A Real Charmer

Nigel lived on charm, easy affability. He looked better with a beard and when he let his hair grow longer, into silky dark lustrous whirls. Men loved going to soccer games with him and dueling over an Xbox. Hearty slaps on the back greeted him at pubs. No one ever noticed he never bought his own cigarettes, but he was a voracious social smoker.

Women loved him, period. He had heartbreaking cheekbones and peerless ivory skin. Married or not, their greedy fingers fished out for his under tables. As the wives winked at him without actually winking, the husbands waited for Nigel’s impeccably-timed punch lines.

Nigel finally went home to his basement studio off Littleham Avenue. It was spoiling and dirty, as he had left it. He set down his battered suitcase amidst the gray squalor. He ran his beautiful hands through his luscious hair and was startled to be alone with himself again, at his actual address, with no plan of action. What now, what now he obsessively thought to himself.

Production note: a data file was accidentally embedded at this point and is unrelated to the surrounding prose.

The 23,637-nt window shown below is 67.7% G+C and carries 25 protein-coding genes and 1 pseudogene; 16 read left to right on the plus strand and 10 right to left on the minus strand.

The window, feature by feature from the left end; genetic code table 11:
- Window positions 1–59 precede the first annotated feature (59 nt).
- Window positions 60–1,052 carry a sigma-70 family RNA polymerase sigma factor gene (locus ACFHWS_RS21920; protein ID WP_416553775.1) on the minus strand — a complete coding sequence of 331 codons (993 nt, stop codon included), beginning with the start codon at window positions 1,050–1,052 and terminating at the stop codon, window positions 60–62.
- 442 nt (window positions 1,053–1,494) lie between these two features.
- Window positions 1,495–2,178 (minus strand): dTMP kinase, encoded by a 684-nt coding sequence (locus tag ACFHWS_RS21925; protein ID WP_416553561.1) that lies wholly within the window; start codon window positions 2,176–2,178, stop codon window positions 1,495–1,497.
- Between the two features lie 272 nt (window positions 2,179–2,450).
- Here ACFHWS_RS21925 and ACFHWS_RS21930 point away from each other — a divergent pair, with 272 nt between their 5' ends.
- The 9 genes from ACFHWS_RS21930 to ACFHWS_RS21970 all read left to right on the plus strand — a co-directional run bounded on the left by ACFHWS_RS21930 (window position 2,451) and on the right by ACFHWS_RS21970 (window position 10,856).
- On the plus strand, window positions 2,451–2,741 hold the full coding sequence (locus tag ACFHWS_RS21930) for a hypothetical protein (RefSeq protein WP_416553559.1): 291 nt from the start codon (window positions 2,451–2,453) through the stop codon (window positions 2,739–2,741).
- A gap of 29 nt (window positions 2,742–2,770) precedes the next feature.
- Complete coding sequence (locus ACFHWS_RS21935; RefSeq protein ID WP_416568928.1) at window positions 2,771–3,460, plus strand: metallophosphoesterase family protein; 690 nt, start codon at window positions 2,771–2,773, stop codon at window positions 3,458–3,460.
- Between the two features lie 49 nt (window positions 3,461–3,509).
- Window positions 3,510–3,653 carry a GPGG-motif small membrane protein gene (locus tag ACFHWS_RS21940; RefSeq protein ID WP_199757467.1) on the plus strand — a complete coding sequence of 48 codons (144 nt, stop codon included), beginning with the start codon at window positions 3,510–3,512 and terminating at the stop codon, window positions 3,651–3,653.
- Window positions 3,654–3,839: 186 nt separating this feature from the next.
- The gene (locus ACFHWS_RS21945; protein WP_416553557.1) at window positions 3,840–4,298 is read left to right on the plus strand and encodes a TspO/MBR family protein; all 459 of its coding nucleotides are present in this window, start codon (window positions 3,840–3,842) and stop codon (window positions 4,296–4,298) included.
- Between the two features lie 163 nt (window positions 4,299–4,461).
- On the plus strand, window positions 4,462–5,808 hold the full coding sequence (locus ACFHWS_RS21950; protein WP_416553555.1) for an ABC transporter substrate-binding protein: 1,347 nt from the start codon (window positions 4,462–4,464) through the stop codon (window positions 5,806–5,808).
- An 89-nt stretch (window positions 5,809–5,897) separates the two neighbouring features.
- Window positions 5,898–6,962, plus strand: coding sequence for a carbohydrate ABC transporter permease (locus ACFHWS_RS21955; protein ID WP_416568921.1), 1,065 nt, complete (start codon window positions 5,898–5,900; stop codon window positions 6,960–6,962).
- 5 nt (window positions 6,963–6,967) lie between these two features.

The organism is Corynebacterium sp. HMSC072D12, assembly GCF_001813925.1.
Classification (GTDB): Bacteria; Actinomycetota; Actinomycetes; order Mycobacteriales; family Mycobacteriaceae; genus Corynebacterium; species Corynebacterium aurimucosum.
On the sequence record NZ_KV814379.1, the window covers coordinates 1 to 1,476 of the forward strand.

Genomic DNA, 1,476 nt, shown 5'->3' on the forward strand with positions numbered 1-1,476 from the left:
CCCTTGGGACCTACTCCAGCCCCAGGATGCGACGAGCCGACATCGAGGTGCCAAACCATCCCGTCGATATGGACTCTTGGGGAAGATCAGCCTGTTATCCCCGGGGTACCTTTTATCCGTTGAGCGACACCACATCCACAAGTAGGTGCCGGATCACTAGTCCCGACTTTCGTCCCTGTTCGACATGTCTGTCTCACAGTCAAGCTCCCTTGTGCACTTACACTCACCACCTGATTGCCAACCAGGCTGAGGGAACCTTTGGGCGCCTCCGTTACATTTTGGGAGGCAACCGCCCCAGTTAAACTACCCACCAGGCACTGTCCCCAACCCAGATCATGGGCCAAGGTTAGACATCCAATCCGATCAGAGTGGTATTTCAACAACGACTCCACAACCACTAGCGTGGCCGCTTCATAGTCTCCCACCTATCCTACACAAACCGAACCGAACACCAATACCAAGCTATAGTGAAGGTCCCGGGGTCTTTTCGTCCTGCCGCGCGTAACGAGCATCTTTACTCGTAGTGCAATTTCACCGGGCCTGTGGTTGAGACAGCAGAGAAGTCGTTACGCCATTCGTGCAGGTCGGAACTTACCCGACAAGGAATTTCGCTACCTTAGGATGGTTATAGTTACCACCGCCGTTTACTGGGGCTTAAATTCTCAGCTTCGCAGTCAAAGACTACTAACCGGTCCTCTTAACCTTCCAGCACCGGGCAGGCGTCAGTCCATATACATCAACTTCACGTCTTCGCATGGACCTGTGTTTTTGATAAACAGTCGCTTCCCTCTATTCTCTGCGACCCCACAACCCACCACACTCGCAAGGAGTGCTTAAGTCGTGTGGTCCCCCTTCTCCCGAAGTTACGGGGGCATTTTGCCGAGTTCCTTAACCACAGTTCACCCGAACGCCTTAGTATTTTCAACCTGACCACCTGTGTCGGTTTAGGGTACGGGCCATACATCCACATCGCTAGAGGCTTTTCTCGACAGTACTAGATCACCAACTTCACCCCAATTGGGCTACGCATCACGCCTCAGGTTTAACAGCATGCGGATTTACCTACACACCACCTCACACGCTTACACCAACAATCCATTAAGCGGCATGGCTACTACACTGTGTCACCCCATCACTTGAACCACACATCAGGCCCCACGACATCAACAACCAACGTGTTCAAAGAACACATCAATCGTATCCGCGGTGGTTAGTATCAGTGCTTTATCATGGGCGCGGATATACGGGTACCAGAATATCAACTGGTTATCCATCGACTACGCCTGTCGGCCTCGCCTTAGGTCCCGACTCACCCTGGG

Slowly, he went through all five pockets of his worn North Face parka. A battered ticket to the Central Park Zoo. A wrinkled receipt for two lattes at the Kant Café in Berlin. A small stub of a receipt to The Naam in Vancouver, BC. Half a cigarette, the other half broken off and lost. A tiny blue notebook filled with phone numbers and a well-marked calendar. He was a duck who migrated to keep himself well-fed and amused. Red lint. Key to a forgotten door. Someone else’s Nordstrom gift card. A San Francisco library card. A shopping list with the following items: mangoes, pink champagne, green olives, water crackers. A pocket-sized rendition of the Prague bus system.

He pulled out these fragments, he excavated pieces of his life, an actual lived life, but everything was askew. He held the latte receipt from Berlin for a long time. The once perfect white paper with clear black letters had become gray and smudgy and shiny.

If you really looked at him, over a long period of time, you’d have noticed the bags under his eyes were getting heavier. But he never stuck around long enough for anyone to notice his history.

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